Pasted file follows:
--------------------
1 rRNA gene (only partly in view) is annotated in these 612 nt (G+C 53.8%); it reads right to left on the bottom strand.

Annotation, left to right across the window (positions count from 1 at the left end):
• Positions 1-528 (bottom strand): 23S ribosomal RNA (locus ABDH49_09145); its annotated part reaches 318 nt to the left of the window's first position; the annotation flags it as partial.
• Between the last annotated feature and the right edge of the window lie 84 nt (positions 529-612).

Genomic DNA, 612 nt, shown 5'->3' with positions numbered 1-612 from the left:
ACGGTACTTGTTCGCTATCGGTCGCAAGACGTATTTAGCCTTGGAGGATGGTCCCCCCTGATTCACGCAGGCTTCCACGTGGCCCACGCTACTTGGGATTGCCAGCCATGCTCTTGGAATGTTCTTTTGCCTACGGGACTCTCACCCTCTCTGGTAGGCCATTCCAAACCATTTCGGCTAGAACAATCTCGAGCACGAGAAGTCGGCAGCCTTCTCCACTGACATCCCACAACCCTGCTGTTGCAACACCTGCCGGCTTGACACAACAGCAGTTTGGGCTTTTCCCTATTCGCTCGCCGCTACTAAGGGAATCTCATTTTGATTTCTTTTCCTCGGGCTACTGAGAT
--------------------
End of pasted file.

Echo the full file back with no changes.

1 rRNA gene (only partly in view) is annotated in these 612 nt (G+C 53.8%); it reads right to left on the bottom strand.

Annotation, left to right across the window (positions count from 1 at the left end):
• Positions 1-528 (bottom strand): 23S ribosomal RNA (locus ABDH49_09145); its annotated part reaches 318 nt to the left of the window's first position; the annotation flags it as partial.
• Between the last annotated feature and the right edge of the window lie 84 nt (positions 529-612).

Genomic DNA, 612 nt, shown 5'->3' with positions numbered 1-612 from the left:
ACGGTACTTGTTCGCTATCGGTCGCAAGACGTATTTAGCCTTGGAGGATGGTCCCCCCTGATTCACGCAGGCTTCCACGTGGCCCACGCTACTTGGGATTGCCAGCCATGCTCTTGGAATGTTCTTTTGCCTACGGGACTCTCACCCTCTCTGGTAGGCCATTCCAAACCATTTCGGCTAGAACAATCTCGAGCACGAGAAGTCGGCAGCCTTCTCCACTGACATCCCACAACCCTGCTGTTGCAACACCTGCCGGCTTGACACAACAGCAGTTTGGGCTTTTCCCTATTCGCTCGCCGCTACTAAGGGAATCTCATTTTGATTTCTTTTCCTCGGGCTACTGAGAT